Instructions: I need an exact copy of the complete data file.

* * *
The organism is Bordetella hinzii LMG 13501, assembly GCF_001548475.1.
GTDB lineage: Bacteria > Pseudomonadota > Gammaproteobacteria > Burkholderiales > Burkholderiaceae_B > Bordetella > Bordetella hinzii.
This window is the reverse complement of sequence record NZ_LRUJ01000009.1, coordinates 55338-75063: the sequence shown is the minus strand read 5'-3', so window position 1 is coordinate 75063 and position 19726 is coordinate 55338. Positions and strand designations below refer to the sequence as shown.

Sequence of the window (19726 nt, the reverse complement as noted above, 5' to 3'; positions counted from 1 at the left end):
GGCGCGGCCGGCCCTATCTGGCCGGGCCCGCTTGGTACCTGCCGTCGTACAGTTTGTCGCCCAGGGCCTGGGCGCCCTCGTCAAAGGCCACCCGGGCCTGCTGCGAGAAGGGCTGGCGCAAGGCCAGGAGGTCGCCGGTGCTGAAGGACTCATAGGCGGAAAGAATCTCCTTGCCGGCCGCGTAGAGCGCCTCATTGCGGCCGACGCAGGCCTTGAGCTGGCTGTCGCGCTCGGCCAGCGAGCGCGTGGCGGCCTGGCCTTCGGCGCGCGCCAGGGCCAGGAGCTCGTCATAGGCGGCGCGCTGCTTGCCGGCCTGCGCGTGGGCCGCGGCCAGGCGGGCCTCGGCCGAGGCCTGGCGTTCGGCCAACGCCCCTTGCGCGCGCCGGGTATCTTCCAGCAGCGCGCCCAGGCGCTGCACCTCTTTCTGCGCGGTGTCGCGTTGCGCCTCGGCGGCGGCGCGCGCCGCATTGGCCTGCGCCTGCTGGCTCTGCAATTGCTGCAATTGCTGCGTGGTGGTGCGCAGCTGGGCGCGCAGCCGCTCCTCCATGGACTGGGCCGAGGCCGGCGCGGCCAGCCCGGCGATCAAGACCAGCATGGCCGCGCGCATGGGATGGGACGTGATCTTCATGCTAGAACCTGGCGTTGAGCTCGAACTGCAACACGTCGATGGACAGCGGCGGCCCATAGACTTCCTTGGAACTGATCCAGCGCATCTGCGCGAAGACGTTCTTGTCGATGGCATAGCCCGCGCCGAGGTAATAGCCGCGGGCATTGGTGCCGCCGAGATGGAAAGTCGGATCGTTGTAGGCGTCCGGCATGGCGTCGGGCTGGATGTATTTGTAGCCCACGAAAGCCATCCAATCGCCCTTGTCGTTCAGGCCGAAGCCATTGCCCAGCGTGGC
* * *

The organism is Bordetella hinzii LMG 13501, assembly GCF_001548475.1.
GTDB lineage: Bacteria > Pseudomonadota > Gammaproteobacteria > Burkholderiales > Burkholderiaceae_B > Bordetella > Bordetella hinzii.
This window is the reverse complement of sequence record NZ_LRUJ01000009.1, coordinates 55338-75063: the sequence shown is the minus strand read 5'-3', so window position 1 is coordinate 75063 and position 19726 is coordinate 55338. Positions and strand designations below refer to the sequence as shown.

Sequence of the window (19726 nt, the reverse complement as noted above, 5' to 3'; positions counted from 1 at the left end):
GGCGCGGCCGGCCCTATCTGGCCGGGCCCGCTTGGTACCTGCCGTCGTACAGTTTGTCGCCCAGGGCCTGGGCGCCCTCGTCAAAGGCCACCCGGGCCTGCTGCGAGAAGGGCTGGCGCAAGGCCAGGAGGTCGCCGGTGCTGAAGGACTCATAGGCGGAAAGAATCTCCTTGCCGGCCGCGTAGAGCGCCTCATTGCGGCCGACGCAGGCCTTGAGCTGGCTGTCGCGCTCGGCCAGCGAGCGCGTGGCGGCCTGGCCTTCGGCGCGCGCCAGGGCCAGGAGCTCGTCATAGGCGGCGCGCTGCTTGCCGGCCTGCGCGTGGGCCGCGGCCAGGCGGGCCTCGGCCGAGGCCTGGCGTTCGGCCAACGCCCCTTGCGCGCGCCGGGTATCTTCCAGCAGCGCGCCCAGGCGCTGCACCTCTTTCTGCGCGGTGTCGCGTTGCGCCTCGGCGGCGGCGCGCGCCGCATTGGCCTGCGCCTGCTGGCTCTGCAATTGCTGCAATTGCTGCGTGGTGGTGCGCAGCTGGGCGCGCAGCCGCTCCTCCATGGACTGGGCCGAGGCCGGCGCGGCCAGCCCGGCGATCAAGACCAGCATGGCCGCGCGCATGGGATGGGACGTGATCTTCATGCTAGAACCTGGCGTTGAGCTCGAACTGCAACACGTCGATGGACAGCGGCGGCCCATAGACTTCCTTGGAACTGATCCAGCGCATCTGCGCGAAGACGTTCTTGTCGATGGCATAGCCCGCGCCGAGGTAATAGCCGCGGGCATTGGTGCCGCCGAGATGGAAAGTCGGATCGTTGTAGGCGTCCGGCATGGCGTCGGGCTGGATGTATTTGTAGCCCACGAAAGCCATCCAATCGCCCTTGTCGTTCAGGCCGAAGCCATTGCCCAGCGTGGC